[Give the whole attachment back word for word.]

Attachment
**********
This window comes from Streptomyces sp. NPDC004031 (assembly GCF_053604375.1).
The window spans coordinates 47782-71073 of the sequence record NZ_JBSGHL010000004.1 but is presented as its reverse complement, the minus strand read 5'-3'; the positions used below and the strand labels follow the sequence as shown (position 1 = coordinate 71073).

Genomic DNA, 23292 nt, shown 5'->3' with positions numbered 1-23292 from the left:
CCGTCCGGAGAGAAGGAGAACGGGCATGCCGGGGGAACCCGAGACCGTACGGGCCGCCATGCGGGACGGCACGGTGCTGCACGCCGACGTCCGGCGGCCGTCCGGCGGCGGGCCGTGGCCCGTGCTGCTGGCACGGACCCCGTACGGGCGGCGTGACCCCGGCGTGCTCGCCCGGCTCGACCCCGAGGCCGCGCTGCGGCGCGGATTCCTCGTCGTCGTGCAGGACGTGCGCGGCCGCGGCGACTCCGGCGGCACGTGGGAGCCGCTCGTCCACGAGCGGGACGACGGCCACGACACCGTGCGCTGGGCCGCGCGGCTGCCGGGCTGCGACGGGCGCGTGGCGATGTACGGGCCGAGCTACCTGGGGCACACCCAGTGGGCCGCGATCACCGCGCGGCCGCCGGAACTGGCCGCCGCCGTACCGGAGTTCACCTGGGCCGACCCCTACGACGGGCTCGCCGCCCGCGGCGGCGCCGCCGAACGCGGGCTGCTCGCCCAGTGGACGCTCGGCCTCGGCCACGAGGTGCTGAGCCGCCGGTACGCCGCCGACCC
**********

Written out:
This window comes from Streptomyces sp. NPDC004031 (assembly GCF_053604375.1).
The window spans coordinates 47782-71073 of the sequence record NZ_JBSGHL010000004.1 but is presented as its reverse complement, the minus strand read 5'-3'; the positions used below and the strand labels follow the sequence as shown (position 1 = coordinate 71073).

Genomic DNA, 23292 nt, shown 5'->3' with positions numbered 1-23292 from the left:
CCGTCCGGAGAGAAGGAGAACGGGCATGCCGGGGGAACCCGAGACCGTACGGGCCGCCATGCGGGACGGCACGGTGCTGCACGCCGACGTCCGGCGGCCGTCCGGCGGCGGGCCGTGGCCCGTGCTGCTGGCACGGACCCCGTACGGGCGGCGTGACCCCGGCGTGCTCGCCCGGCTCGACCCCGAGGCCGCGCTGCGGCGCGGATTCCTCGTCGTCGTGCAGGACGTGCGCGGCCGCGGCGACTCCGGCGGCACGTGGGAGCCGCTCGTCCACGAGCGGGACGACGGCCACGACACCGTGCGCTGGGCCGCGCGGCTGCCGGGCTGCGACGGGCGCGTGGCGATGTACGGGCCGAGCTACCTGGGGCACACCCAGTGGGCCGCGATCACCGCGCGGCCGCCGGAACTGGCCGCCGCCGTACCGGAGTTCACCTGGGCCGACCCCTACGACGGGCTCGCCGCCCGCGGCGGCGCCGCCGAACGCGGGCTGCTCGCCCAGTGGACGCTCGGCCTCGGCCACGAGGTGCTGAGCCGCCGGTACGCCGCCGACCC